It started small. In the beginning, a man started collecting books in Zucotti Park. Then a woman started helping him. She tagged the books, organized them, and kept them covered during rain. As the week wore on, books started showing up in droves. A working group was formed. At the end of the second week, the books were divided up into categories and labeled in cardboard boxes, which were replaced with plastic bins a day later. Cataloguing and archiving came next, as did more donations. And despite a partial evacuation and several encounters with the police, the Occupy Wall Street Library has survived.
The People’s Library, as it’s called, is located in the northeast corner of Zucotti Park. According to its website, the library provides “free, open and unrestricted access” to a wide variety of newspapers, magazines, pamphlets and books. Unlike more conventional libraries, the People’s Library doesn’t have a checkout process. You don’t have to sign the book out — or even return it. As the library states on its website, “these books belong to everyone, so we trust everyone to do what they think is most effective with them.”
As one of the new librarians noted on the website, the People’s Library is “possibly the least organized library ever.” It doesn’t use the Dewey Decimal system or any other classification system. Instead, the librarians try to arrange according to how their readers use the library. Since there’s no system in place, the books are arranged according to each librarian’s whim. Although the poster himself has a master’s degree in library science, he claims that his opinions are no more valid than anyone else’s. “We’ve democratized the work, direct-democratized it even, since to become a People’s Librarian you just show up and start sorting and cataloguing,” he wrote.
This democratic trend extends to the literature itself, which now includes The Occupy Wall Street Poetry Anthology. The anthology, which was edited by Stephen Boyer and Filip Marinovich, came out of the Friday-night poetry assemblies. Boyer decided to start writing the poems and performances down, and the anthology was born. In keeping with the library and movement’s democratic and non-hierarchical roots, the anthology is “open to all poets” and features famous poets alongside high school kids.
Although I disagree with many aspects of the Occupy Wall Street movement, I find the library a a unique approach to the protest. In this library, people can engage in free cultural exchange where traditional rules of classification no longer apply. Although all libraries claim to promote this free cultural exchange, their classification systems often reveal underlying ideology. Not only do these systems lead us to certain books more often than others, but they also skew our understanding of the books. When we pick a book up from the Fantasy section, for example, our expectations are different than if we were to grab the latest book from Literary Fiction. In particular, these categories are especially dangerous when we separate so-called “minority” literature (i.e. African-American, Gay/Lesbian, Feminist, etc.) from the canon. These idealistic aspects aside, there is a logic to classification systems. If those classifications have an underlying ideology, that’s because those are the categories that are most efficient and practical for the people who carry out that ideology. It seems like it would be nearly impossible to find the books you’re looking for in the People’s Library.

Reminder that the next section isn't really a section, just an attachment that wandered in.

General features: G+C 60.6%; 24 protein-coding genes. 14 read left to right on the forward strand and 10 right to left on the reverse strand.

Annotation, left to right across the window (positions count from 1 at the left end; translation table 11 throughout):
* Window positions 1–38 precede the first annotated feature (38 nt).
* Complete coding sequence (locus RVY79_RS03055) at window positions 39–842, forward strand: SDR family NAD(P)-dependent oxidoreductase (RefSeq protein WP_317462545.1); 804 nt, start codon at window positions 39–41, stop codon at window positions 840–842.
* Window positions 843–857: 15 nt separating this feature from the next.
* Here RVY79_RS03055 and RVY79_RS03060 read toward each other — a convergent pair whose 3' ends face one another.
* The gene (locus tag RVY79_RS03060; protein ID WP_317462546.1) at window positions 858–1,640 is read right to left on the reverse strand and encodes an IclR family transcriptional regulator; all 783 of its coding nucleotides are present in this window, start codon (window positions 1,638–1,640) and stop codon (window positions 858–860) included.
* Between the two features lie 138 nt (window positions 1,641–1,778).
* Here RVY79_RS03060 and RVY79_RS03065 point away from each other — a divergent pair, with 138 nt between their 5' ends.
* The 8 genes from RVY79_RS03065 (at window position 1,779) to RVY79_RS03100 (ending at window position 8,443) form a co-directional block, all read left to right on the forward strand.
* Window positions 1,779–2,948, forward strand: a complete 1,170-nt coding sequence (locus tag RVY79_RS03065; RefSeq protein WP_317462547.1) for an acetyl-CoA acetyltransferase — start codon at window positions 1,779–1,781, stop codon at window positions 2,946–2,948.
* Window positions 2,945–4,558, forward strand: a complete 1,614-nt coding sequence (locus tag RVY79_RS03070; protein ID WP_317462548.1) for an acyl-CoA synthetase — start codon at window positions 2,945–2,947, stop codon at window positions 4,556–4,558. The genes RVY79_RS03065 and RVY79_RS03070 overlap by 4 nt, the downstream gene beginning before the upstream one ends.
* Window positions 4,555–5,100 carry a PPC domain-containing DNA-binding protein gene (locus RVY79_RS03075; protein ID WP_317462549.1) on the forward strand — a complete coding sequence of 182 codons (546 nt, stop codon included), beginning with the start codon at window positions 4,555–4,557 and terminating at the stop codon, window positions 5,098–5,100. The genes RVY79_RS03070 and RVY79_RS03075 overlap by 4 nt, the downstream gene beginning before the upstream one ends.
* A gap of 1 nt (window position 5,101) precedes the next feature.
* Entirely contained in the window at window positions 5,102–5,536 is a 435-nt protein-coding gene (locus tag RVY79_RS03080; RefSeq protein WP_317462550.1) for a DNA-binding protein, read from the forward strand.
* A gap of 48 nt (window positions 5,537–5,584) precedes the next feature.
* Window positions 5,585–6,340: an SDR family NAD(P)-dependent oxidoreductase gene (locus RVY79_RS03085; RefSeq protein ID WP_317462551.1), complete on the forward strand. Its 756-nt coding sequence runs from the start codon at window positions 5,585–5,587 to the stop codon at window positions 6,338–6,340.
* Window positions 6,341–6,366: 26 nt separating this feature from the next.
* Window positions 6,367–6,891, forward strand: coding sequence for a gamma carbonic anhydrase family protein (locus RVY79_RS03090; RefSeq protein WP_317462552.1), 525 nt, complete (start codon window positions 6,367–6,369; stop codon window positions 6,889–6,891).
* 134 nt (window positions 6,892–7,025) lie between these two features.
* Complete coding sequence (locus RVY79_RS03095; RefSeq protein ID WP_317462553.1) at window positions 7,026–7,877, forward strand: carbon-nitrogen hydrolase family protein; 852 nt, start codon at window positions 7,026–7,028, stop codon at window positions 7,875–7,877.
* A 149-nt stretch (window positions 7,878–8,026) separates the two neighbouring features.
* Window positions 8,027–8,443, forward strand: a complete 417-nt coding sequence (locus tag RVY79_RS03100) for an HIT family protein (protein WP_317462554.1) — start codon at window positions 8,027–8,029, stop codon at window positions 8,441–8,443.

The poetry anthology is also a refreshing idea that attempts to blur the boundaries between those in and out of the canon. By placing the casual poet alongside established authors, the anthology asks readers to question our core cultural and aesthetic values. It eliminates hierarchies based on background, education, or social class in a field where these can be determining factors for publication. No matter who you are, the anthology seems to claim, you can be a poet. However, I think an important distinction should be made. While perhaps everyone can be a poet, that doesn’t mean everyone is a poet. It also doesn’t mean that everything anyone writes down is poetry (Unconvinced? See The New York Times article that turns Craigslist Missed Connection from Occupy Wall Street into found poems).
What the library and the anthology do well is to grant access. That doesn’t mean the poetry or libraries that result will improve upon the old, but, then again, there’s nothing wrong with starting small.
Original Author: Emily Greenberg